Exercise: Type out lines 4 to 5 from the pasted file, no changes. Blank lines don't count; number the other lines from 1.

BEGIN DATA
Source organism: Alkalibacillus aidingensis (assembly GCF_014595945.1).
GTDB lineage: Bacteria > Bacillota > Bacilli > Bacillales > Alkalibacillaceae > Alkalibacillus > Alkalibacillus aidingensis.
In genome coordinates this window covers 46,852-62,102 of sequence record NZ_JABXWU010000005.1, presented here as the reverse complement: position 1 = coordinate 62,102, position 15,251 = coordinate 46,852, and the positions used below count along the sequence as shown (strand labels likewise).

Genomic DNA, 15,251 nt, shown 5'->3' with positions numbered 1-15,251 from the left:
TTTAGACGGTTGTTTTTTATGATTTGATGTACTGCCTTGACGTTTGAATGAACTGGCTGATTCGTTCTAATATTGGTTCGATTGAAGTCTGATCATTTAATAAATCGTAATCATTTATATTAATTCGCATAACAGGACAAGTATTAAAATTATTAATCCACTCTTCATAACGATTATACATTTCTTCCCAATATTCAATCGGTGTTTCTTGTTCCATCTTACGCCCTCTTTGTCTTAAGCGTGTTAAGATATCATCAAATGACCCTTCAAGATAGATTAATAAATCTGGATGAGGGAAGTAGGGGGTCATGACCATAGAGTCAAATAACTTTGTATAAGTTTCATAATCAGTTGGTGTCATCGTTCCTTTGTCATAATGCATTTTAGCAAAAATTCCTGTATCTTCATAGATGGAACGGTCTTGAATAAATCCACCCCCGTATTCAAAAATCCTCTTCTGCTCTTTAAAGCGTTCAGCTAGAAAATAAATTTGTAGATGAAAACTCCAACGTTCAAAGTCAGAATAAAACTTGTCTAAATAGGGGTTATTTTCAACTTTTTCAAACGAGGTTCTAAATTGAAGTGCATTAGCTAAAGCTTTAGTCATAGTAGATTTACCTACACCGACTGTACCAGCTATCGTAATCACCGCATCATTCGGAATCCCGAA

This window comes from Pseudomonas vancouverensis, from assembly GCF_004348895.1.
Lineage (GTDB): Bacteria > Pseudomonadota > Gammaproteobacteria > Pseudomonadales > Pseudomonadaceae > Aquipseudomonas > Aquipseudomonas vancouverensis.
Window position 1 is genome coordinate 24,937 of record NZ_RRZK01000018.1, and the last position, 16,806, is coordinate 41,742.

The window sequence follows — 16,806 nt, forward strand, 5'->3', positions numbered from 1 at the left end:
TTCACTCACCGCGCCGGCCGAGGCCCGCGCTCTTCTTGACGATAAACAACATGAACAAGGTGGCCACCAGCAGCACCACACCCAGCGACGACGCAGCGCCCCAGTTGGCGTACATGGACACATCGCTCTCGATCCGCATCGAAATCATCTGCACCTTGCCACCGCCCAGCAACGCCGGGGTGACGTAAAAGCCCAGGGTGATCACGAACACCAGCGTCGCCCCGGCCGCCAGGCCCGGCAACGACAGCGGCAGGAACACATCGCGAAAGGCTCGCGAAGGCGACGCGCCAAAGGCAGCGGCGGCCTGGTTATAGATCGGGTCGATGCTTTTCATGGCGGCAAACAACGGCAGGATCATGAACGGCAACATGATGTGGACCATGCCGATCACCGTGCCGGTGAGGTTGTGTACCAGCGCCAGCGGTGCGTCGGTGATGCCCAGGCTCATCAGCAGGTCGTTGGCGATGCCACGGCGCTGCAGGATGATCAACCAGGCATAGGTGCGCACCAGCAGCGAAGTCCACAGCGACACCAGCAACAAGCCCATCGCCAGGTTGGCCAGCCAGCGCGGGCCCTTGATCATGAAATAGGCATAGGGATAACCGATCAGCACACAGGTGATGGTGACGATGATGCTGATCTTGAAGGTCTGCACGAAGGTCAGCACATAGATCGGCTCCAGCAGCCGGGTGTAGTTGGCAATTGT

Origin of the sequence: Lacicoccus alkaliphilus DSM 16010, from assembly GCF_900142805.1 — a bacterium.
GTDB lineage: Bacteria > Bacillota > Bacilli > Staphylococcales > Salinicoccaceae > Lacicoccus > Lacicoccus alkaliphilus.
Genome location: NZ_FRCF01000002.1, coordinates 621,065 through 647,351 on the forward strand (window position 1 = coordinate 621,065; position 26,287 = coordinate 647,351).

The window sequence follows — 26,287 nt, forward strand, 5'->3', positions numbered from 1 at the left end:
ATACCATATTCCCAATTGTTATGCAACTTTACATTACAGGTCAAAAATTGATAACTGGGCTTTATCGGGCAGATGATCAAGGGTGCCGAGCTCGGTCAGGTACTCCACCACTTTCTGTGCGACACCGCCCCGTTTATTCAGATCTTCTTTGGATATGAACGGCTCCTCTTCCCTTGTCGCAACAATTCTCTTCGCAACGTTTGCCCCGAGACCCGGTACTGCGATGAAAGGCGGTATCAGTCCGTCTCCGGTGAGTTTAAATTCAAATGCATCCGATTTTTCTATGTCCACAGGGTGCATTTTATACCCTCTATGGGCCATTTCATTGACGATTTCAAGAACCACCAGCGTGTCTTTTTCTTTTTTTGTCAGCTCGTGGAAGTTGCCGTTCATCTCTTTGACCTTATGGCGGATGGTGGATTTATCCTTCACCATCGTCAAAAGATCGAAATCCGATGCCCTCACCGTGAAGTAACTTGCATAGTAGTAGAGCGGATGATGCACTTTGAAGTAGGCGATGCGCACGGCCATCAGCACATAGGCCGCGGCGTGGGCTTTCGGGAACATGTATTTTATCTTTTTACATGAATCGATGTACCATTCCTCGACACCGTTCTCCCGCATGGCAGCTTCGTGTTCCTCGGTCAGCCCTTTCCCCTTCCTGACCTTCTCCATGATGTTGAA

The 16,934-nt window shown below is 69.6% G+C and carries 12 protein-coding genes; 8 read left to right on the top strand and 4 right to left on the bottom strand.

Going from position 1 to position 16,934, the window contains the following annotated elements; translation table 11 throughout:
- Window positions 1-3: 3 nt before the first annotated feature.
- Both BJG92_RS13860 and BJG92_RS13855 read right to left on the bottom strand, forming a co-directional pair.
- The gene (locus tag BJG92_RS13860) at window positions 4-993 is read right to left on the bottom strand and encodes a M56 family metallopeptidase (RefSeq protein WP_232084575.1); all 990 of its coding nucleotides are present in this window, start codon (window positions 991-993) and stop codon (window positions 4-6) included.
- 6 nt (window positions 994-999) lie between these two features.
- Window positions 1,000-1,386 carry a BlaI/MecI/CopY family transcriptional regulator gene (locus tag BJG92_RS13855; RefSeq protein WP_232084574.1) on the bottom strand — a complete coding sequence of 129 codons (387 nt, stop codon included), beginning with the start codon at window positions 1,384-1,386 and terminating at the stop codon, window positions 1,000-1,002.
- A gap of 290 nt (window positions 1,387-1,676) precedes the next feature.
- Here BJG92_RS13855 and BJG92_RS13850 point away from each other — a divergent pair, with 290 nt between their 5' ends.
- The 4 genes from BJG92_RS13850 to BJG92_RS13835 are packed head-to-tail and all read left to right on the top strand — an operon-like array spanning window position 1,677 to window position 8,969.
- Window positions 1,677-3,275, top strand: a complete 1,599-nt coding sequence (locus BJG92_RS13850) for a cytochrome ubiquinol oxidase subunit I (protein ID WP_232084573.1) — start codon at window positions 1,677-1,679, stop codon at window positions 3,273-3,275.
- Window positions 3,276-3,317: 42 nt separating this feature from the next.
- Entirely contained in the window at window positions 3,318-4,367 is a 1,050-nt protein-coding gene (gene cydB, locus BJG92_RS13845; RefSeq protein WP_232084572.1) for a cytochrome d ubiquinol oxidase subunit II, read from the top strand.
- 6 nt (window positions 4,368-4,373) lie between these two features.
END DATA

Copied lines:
Genomic DNA, 15,251 nt, shown 5'->3' with positions numbered 1-15,251 from the left:
TTTAGACGGTTGTTTTTTATGATTTGATGTACTGCCTTGACGTTTGAATGAACTGGCTGATTCGTTCTAATATTGGTTCGATTGAAGTCTGATCATTTAATAAATCGTAATCATTTATATTAATTCGCATAACAGGACAAGTATTAAAATTATTAATCCACTCTTCATAACGATTATACATTTCTTCCCAATATTCAATCGGTGTTTCTTGTTCCATCTTACGCCCTCTTTGTCTTAAGCGTGTTAAGATATCATCAAATGACCCTTCAAGATAGATTAATAAATCTGGATGAGGGAAGTAGGGGGTCATGACCATAGAGTCAAATAACTTTGTATAAGTTTCATAATCAGTTGGTGTCATCGTTCCTTTGTCATAATGCATTTTAGCAAAAATTCCTGTATCTTCATAGATGGAACGGTCTTGAATAAATCCACCCCCGTATTCAAAAATCCTCTTCTGCTCTTTAAAGCGTTCAGCTAGAAAATAAATTTGTAGATGAAAACTCCAACGTTCAAAGTCAGAATAAAACTTGTCTAAATAGGGGTTATTTTCAACTTTTTCAAACGAGGTTCTAAATTGAAGTGCATTAGCTAAAGCTTTAGTCATAGTAGATTTACCTACACCGACTGTACCAGCTATCGTAATCACCGCATCATTCGGAATCCCGAA